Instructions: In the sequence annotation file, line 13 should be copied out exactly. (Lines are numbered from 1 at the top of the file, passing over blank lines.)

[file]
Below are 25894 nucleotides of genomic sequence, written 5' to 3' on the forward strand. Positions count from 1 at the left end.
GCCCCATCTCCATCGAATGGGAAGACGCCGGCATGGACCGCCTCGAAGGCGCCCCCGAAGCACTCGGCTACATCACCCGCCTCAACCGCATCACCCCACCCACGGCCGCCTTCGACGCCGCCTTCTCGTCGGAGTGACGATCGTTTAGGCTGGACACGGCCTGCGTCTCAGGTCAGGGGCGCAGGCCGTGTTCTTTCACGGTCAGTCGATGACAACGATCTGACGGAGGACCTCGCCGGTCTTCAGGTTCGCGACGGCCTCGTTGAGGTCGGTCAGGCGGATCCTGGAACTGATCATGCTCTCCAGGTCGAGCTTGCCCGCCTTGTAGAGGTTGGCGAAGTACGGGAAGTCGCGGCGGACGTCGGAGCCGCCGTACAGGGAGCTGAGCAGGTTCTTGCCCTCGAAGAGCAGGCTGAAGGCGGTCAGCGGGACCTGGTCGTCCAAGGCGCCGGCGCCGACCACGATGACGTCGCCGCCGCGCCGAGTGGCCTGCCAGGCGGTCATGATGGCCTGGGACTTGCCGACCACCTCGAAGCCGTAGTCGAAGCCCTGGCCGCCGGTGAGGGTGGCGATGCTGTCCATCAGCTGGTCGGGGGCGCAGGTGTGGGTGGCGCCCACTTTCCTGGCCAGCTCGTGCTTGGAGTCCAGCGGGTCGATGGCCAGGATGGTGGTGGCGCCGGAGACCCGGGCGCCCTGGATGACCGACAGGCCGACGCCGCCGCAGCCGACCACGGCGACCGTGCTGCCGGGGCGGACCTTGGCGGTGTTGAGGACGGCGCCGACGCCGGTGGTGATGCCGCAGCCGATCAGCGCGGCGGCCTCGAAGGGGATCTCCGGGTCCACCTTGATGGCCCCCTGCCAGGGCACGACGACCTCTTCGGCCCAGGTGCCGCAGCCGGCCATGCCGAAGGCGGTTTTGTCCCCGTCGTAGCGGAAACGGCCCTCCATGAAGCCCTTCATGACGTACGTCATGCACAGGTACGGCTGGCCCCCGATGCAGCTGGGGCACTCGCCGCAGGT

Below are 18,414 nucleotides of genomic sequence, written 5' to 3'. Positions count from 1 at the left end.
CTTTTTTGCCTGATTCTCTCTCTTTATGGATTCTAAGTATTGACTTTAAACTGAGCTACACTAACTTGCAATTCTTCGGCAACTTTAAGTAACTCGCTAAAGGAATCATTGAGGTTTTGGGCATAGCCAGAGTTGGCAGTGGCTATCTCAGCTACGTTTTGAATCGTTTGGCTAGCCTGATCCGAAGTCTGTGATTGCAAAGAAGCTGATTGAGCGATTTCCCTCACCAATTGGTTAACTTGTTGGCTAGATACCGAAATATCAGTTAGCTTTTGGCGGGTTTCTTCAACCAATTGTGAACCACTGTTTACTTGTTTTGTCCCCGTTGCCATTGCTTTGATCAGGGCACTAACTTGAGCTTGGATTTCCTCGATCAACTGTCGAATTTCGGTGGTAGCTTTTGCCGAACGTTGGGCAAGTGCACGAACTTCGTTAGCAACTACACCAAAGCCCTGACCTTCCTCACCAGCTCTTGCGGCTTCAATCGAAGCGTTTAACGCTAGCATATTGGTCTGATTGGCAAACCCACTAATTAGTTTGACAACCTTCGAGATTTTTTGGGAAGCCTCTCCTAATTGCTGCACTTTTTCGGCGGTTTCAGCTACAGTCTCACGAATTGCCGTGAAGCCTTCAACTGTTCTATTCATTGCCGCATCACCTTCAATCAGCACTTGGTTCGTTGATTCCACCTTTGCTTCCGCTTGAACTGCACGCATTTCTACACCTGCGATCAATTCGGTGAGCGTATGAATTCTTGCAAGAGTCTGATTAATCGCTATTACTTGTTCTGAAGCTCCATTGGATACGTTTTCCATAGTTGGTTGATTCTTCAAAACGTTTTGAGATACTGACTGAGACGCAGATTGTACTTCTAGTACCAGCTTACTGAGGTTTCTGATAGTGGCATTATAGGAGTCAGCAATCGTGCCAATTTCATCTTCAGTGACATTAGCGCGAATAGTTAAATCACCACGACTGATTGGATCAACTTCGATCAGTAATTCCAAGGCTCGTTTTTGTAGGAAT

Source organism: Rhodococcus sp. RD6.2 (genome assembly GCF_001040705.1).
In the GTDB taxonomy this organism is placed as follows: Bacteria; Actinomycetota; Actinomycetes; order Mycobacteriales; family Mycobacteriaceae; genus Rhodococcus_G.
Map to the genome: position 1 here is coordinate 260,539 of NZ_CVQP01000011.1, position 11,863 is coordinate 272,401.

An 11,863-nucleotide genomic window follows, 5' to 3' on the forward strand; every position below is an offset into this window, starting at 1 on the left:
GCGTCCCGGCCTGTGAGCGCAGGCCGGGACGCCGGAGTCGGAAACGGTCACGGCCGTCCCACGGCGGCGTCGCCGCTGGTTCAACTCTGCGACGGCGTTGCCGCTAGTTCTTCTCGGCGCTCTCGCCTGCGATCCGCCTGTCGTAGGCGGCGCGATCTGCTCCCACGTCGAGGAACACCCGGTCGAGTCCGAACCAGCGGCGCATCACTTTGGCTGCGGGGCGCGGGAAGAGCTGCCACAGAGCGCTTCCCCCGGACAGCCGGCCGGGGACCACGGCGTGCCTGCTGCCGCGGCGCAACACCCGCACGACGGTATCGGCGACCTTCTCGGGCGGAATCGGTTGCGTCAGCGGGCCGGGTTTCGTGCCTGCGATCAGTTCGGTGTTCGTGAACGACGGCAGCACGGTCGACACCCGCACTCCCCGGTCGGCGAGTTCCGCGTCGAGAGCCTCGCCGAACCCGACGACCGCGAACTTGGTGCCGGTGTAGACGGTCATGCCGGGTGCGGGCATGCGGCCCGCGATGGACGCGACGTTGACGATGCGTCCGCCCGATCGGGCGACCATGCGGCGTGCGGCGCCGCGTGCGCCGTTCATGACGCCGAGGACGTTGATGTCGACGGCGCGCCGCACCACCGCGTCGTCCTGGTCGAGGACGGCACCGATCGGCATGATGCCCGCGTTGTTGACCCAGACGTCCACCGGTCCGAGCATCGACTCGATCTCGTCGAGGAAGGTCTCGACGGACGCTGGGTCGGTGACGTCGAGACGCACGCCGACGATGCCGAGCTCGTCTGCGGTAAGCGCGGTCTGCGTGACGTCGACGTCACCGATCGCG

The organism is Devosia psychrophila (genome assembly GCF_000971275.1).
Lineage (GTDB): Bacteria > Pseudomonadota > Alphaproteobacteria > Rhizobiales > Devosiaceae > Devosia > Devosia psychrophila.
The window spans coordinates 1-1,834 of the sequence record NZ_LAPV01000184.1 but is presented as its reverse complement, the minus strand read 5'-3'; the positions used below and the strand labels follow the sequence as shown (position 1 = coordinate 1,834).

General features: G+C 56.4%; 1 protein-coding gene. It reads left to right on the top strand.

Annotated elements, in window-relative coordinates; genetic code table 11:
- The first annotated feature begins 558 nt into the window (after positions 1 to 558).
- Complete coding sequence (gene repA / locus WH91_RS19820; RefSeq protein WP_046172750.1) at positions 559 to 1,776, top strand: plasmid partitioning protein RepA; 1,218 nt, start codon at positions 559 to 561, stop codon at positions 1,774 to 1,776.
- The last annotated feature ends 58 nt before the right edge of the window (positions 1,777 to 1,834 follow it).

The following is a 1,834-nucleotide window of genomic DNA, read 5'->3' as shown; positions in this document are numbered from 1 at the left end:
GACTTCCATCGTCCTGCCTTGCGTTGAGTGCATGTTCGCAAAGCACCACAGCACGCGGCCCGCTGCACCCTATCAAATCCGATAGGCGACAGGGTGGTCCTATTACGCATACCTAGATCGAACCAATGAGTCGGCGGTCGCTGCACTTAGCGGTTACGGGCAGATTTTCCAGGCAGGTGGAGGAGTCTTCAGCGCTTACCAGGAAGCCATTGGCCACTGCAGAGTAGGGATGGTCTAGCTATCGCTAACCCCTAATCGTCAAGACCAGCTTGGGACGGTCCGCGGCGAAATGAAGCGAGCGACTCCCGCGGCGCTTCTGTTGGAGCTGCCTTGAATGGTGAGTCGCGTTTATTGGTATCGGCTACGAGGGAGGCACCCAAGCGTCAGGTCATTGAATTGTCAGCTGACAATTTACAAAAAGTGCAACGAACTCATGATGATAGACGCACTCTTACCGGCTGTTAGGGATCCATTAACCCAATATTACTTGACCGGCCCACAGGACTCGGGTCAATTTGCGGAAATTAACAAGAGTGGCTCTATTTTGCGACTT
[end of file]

General features: G+C 56.4%; 1 protein-coding gene. It reads left to right on the top strand.